Bioregion, history, wildlife

Daily access to nature is increasingly recogonized as essential for healthy body, mind and spirit, and especially for children. Having a strong connection with place is an essential foundation for more environmentally sustainable behaviours.

Bioregion, history, wildlife

This bioregion represents the northern extension of open grassland in Saskatchewan, and is dominated by agriculture. This area is part of the moist mixed grasslands. Native vegetation is mostly confined to non-arable pasture lands, mixed grass prairie, where spear grasses and gamma and wheat grasses grow naturally, sedges and herbs. Shrubs like chokecherry, snowberry, rose and wolf willow are common. Aspen groves are found around sloughs and other wet areas.

Quarter horses grazing on the property a few years back.

History

Quarter horses grazing on the property a few years back.

This area having a multiple bluffs and the large forested patch, was long known as a summer destination for First Nations harvesting Saskatoon berries. The treed patch extending to the adjacent property to the south was identified as a long time winter camp for First Nations peoples, as many artifacts have been found there, now in the collection of the Western Development Museum.* The date of homesteading for this property is not known. It was farmed for decades by the Millar family, with the large treed patch known by residents in the region as “Millar’s bluff”. (One of two large treed patches in the area.) Long time residents of the area recall that farm families for miles around would come to collect firewood here. Having vegetative cover this property received blown topsoil in the 1930s. Being marginally farmed, portions of the property remained uncultivated for long periods, particularly parcels D, E, F, H, and J. The property supported grain and hay cultivation, horses and a few beef cattle grazing for some years. The wooded areas and prairie were conserved. The property has plenty of saskatoons, chokecheery, and a few pin cherry bushes. Saskatoons are abundant most years. In the past years over 3000 trees and shrubs have been added as shelterbelt and habitat enhancement.

*In spite of having undertaken the waterline, road construction and utility trenching, only a few signs of early occupation have been found on our property.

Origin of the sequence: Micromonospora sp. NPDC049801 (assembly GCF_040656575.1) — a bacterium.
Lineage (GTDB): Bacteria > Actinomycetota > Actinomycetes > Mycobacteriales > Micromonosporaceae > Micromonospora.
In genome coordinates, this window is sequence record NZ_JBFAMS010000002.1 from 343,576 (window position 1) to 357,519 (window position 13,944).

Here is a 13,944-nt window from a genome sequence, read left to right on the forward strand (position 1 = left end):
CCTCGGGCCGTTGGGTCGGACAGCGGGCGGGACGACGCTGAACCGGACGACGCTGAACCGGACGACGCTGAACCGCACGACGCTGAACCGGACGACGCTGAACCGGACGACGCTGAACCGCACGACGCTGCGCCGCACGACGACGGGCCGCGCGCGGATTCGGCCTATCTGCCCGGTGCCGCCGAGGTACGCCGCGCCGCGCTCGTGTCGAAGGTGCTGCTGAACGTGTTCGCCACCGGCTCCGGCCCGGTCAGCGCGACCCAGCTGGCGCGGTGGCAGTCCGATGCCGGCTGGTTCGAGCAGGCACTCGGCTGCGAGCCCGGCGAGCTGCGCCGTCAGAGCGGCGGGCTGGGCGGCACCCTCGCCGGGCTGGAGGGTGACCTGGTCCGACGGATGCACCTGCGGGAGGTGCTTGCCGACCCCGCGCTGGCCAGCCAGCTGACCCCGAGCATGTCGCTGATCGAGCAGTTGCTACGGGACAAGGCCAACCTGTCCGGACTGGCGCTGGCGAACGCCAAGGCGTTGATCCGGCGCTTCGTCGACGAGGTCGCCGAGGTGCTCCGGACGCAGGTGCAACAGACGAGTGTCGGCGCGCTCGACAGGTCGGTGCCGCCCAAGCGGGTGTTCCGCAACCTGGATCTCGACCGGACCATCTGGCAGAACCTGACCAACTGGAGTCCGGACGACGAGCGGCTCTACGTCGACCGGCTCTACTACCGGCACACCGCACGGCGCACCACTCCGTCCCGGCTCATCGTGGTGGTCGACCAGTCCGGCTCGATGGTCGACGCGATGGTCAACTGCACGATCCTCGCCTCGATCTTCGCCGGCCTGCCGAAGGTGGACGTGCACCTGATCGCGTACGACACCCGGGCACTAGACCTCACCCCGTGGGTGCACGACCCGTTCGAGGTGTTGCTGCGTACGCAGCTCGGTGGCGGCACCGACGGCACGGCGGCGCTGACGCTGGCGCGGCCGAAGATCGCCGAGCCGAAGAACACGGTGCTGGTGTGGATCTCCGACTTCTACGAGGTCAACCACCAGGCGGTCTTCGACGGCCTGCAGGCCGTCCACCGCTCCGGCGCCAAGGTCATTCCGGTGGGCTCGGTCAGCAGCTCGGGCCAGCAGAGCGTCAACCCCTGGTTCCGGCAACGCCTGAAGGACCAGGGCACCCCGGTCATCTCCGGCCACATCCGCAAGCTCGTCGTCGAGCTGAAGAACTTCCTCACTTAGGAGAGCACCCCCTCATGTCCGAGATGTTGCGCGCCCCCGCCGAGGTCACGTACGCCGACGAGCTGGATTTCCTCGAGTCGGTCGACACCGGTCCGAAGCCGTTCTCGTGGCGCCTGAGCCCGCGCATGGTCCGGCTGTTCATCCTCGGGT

Bioregion, history, wildlife

Some of our simple "bee hotels" for solitary leaf-cutter and mason bees.

Whitetail deer are regular visitors to the property.

Wildlife

Whitetail deer are regular visitors to the property.

This property has been predominantly agricultural chemical free (herbicides or pesticides) since at least 1981. In 2016 we made a targeted application of RoundUp to reduce weed competition to a portion of the new shelter belt growth.

We encourage parcel owners to use natural/organic management methods wherever possible. Information on these methods is available from various sources. A recent indicator of the impacts of agricultural chemical use is the drastic decline of wild and domestic bees. We have started to build solitary bee (mason) ‘hotels’ to support a local population of pollinators, so the many Saskatoon, Chokecherry, Pincherry and other shrubs on the property will be pollinated and bear fruit. We are expanding the fruit bearing habitat for wildlife. The soil is good quality, sandy loam. The property is very well drained, and somewhat higher than surrounding area. We have experienced no issues with any high water occurring in recent years. The only surface water briefly present is temporary in the new road ditches designed to capture and infiltrate runoff and meltwater between the approaches, as eventual raingardens. We are seeking to establish regenerative and more sustainable practices, not high maintenance exotic horticultural approaches. Prospective buyers wanting a full turf and formal estate appearance could seek property elsewhere. More information on organic and xeriscape gardening can be found in the Links section.

Native trees, bush and meadow provide good habitat.

Habitat

Native trees, bush and meadow provide good habitat.

This property has been predominantly agricultural chemical free (herbicides or pesticides) since at least 1981. In 2016 we made a targeted application of RoundUp to reduce weed competition to a portion of the new shelter belt growth.

We encourage parcel owners to use natural/organic management methods wherever possible. Information on these methods is available from various sources. A recent indicator of the impacts of agricultural chemical use is the drastic decline of wild and domestic bees. We have started to build solitary bee (mason) ‘hotels’ to support a local population of pollinators, so the many Saskatoon, Chokecherry, Pincherry and other shrubs on the property will be pollinated and bear fruit. We are expanding the fruit bearing habitat for wildlife. The soil is good quality, sandy loam. The property is very well drained, and somewhat higher than surrounding area. We have experienced no issues with any high water occurring in recent years. The only surface water briefly present is temporary in the new road ditches designed to capture and infiltrate runoff and meltwater between the approaches, as eventual raingardens. We are seeking to establish regenerative and more sustainable practices, not high maintenance exotic horticultural approaches. Prospective buyers wanting a full turf and formal estate appearance could seek property elsewhere. More information on organic and xeriscape gardening can be found in the Links section.